I’ve gotten interested in cheese rinds lately as I’ve lost interest in waxing cheese. Cheese wax costs money and, honestly, it’s just a hassle. You can wax most cheeses, even if they’re not traditionally aged in wax (such as Gouda), though some cheeses, such as Romano and Parmesan, are best aged rubbed in olive oil, and other cheeses, such as Camembert, depend on the development of a natural rind and should never be waxed. But just as you can wax most cheeses that aren’t traditionally waxed, you can not wax cheeses that are traditionally waxed. Most cheesemaking instructions will direct you to wax cheddar, Jack, and so on, but you don’t have to. In fact, it’s become very popular to not wax. It’s more artisanal to make a natural rind–it is, after all, how cheeses were originally aged before humankind figured out that we could seal cheeses to protect them from nasty mold. But just what is a natural rind?
There are several different types of cheese rinds. One is the “bloomy” rind which you find on such cheeses as Camembert and Brie. These are white mold-ripened cheeses and the rind is critical to their success. A connoisseur will tell you that you should also eat the rind as it is an important piece of the flavor story for these cheeses. Personally, I can’t stand the taste of the rind on these cheeses. It grosses me out. Maybe I’ve just never had a good one? I don’t know, but I don’t like it. (I haven’t yet tried to make any white mold-ripened cheeses.) See some pretty bloomy rind cheeses here.
“Washed” rind cheeses are made with the red bacteria linens, such as Muenster. The rind is “washed” or actually just lightly wiped with saltwater while aging, but sometimes may also be washed with brandy, beer, cider, etc. The rind is edible, but some people find it a little unpleasant. Oddly, I’m more inclined to eat this type of rind than the “bloomy” rind. See some pretty washed rind cheeses here.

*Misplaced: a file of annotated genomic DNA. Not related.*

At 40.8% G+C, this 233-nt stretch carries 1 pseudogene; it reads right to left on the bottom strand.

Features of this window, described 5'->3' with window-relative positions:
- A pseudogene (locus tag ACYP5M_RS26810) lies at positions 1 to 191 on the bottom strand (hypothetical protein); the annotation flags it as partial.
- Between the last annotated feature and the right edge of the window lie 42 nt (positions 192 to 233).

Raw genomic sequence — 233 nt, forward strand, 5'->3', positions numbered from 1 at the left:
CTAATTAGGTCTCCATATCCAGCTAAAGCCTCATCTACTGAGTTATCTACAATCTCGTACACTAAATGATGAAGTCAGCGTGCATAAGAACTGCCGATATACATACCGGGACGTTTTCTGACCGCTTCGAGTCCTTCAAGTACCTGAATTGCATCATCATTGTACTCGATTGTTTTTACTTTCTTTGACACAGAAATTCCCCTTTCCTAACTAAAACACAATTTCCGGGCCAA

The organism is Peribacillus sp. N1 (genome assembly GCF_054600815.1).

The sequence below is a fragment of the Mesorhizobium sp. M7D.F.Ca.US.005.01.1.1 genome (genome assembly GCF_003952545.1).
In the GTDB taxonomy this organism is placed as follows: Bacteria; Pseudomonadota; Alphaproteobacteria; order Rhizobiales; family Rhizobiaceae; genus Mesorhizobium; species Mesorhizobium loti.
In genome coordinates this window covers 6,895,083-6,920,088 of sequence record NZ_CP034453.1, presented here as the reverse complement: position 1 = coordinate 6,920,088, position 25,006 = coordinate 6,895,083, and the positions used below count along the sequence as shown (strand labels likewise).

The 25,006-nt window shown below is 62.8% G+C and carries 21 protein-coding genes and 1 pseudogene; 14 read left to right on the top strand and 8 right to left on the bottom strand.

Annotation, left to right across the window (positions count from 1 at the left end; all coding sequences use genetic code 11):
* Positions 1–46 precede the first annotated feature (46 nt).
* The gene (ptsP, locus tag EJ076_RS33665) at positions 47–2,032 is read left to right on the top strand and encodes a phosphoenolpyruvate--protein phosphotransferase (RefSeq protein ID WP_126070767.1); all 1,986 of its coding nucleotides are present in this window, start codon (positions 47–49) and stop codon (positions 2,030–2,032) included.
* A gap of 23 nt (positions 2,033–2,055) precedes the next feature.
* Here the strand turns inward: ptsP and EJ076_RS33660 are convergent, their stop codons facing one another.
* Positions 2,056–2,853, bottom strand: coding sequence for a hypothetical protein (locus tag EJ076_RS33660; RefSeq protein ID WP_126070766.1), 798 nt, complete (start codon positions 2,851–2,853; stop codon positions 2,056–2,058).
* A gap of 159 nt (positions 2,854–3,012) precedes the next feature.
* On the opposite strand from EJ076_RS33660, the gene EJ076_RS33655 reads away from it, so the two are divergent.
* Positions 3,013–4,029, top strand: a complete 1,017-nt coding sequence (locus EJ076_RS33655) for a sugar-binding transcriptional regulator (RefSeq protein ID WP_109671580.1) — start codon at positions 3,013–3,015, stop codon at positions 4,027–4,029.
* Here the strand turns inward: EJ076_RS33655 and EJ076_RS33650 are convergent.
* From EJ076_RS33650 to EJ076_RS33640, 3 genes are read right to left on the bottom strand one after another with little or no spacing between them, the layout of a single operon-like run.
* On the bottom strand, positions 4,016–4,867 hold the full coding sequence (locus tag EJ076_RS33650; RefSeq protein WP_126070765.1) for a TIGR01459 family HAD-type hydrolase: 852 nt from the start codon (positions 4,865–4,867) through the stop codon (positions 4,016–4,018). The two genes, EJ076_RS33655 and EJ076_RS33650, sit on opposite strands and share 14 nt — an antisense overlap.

Have you noticed how expensive all these cheeses are yet?!
Other cheeses that are often waxed can be made with a “natural” rind as well. A true natural rind is just that–the cheese is left to age unwaxed in a temperature- and humidity-controlled environment. (Your cheese cave, whatever your setup is, old fridge with hygrometer, etc.) Natural rinds require tending. Not only do the cheeses need to be turned regularly, they must be cleaned of unwanted molds and….mites. MITES. The moment a cheesemaking expert from New England Cheesemaking (when I inquired about natural rind-making) said the words “natural rind” and “mites” in the same sentence, I knew I was never making one.
However, I do want to share this awesome gallery of natural rinds aging in cheese caves. Are those cheeses beautiful or what? So okay, I should never say never. Maybe when I feel as if I am more expertly set up, I will try some true natural rinds. I do think you have to develop a taste for natural rinds. If you’ve grown up on Kraft cheese (like me), you may not find natural rinds immediately palatable. Though they are very pretty.
There are actually some professional cheesemakers who vacuum-seal their cheeses for aging. It approximates waxing and is cheaper. You can see right through the seal to what the cheeses are doing. I have a Food Saver vacuum-sealing thingy and I might try that. Another alternative for home cheesemakers that is even simpler, in place of waxing, is to place the cheese in a sealed baggie. I’ve been doing that quite a bit lately and I’ll report on how that comes out as the cheeses age. It’s much less hassle than waxing, doesn’t take the tending of a true natural rind as the cheese is protected, and like vacuum-sealing, it allows you to see the cheese as it ages. It’s not sealed as tightly as a vacuum seal, of course, but for shorter aged cheeses, such as three or four months, it’s worth the experiment.
Box of some bagged/some waxed cheeses–in the winter, I use a shut-off room in the basement for aging. It’s cold there.
I’m going to also try it with some longer-aged cheeses. I’ve got some Romano in a bag now. (Romano also has to have the rind oiled, but it’s easy enough to remove from the baggie and put back.) The point of waxing is to protect the rind from unwanted bacteria as it ages, but there is more than one way to skin a cat–or protect the cheese–if you prefer a “sealed” rind over a natural one. Yet another alternative is to “bandage” cheese by rubbing it with lard then wrapping it in cheesecloth. I haven’t tried this yet.
And–another method of wrapping cheese to age–leaves. Check out the leaf-wrapped cheeses here. Gorgeous! Even the descriptions are to die for. From one of the leaf-wrapped goat cheeses– “…dipped in plum brandy and sprinkled with coarse black pepper before being wrapped in two chestnut leaves to mature.” This is a cheese I need to marry.
Some of my recent cheeses–mostly Gouda, some cheddar and Romano:
How do you feel about natural cheese rinds? Love ’em, hate ’em? Eat ’em, don’t eat ’em?